The Breadth of Child Poverty in Europe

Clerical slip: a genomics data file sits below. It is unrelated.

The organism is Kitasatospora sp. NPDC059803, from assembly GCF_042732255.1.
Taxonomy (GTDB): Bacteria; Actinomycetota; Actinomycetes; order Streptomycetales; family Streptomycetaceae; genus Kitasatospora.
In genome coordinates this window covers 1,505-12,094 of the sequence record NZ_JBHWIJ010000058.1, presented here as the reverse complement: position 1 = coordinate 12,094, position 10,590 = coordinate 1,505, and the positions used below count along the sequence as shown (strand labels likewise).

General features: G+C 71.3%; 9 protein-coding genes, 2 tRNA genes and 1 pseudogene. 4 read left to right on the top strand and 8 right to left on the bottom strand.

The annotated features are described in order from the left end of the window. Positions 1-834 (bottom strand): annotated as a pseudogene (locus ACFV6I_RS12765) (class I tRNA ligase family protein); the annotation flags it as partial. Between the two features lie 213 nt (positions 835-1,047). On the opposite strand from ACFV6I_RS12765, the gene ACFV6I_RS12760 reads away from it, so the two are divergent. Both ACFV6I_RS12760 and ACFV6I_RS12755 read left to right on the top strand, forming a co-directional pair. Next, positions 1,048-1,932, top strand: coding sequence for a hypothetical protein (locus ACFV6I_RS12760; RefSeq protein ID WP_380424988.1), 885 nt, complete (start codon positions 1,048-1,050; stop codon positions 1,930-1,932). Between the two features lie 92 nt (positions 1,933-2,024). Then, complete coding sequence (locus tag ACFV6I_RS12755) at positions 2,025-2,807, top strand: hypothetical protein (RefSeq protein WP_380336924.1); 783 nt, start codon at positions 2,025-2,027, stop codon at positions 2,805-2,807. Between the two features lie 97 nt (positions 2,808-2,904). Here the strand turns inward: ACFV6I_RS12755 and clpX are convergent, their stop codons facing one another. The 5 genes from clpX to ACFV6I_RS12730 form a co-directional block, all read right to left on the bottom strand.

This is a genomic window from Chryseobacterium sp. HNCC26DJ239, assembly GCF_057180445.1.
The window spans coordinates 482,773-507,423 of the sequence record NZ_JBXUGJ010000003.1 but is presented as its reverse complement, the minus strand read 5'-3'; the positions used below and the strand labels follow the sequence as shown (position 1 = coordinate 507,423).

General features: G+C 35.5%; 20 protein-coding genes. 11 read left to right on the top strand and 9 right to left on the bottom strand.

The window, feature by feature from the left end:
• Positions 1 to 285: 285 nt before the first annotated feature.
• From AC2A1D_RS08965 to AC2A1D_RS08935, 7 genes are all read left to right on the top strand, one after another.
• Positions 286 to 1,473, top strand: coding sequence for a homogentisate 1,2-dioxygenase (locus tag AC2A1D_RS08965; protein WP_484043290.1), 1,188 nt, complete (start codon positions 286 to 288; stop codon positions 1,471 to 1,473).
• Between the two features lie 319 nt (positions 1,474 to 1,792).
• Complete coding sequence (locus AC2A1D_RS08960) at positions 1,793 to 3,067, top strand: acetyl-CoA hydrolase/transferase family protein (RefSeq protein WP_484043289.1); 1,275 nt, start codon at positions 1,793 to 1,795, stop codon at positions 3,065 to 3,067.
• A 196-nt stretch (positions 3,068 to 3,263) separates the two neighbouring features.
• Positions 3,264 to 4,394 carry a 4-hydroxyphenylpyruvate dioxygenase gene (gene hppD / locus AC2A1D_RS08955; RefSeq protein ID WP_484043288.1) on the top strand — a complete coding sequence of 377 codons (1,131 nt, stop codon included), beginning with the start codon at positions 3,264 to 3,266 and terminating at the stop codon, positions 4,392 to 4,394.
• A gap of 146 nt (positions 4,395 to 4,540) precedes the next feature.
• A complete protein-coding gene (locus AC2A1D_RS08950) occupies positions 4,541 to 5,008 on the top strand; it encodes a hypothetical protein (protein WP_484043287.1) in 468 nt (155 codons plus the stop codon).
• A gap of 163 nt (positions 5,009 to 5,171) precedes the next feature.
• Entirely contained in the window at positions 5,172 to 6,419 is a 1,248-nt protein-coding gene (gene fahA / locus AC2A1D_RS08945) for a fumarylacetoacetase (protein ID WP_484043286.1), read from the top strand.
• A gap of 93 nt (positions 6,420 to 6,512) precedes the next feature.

In recent years, widespread acknowledgement has grown in both academic and policy circles that children deserve a special focus in poverty measurement. It is now generally accepted that children have different basic needs from adults and are harder hit, both in the short- and long-term, when their basic needs are not met. The European Union (EU) has acknowledged the need for child-focused indicators in monitoring poverty and social exclusion and is currently developing, testing and comparing indicators of child well-being across member states. This UNICEF working paper explores the degree of overlap and accumulation of child deprivations across monetary and multidimensional indicators of poverty. The EU monetary 'at-risk-of-poverty' indicator (a measure of family income) is compared with a range of child deprivation indicators (e.g., related to aspects of housing, health, education, etc.) in Germany, France, the Netherlands and the United Kingdom. The paper’s findings provide a strong call for the need to take a multidimensional approach to the measurement of child poverty. In essence, many children experience poverty in some aspects of their lives and some children experience poverty in many aspects of their lives. How they experience poverty varies from country to country and is affected by policy choices. In Canada, there is no official national measure of poverty, and provincial and territorial governments and other institutions use a range of measures, but few take a child-focused view of the way children experience poverty across many aspects of their lives.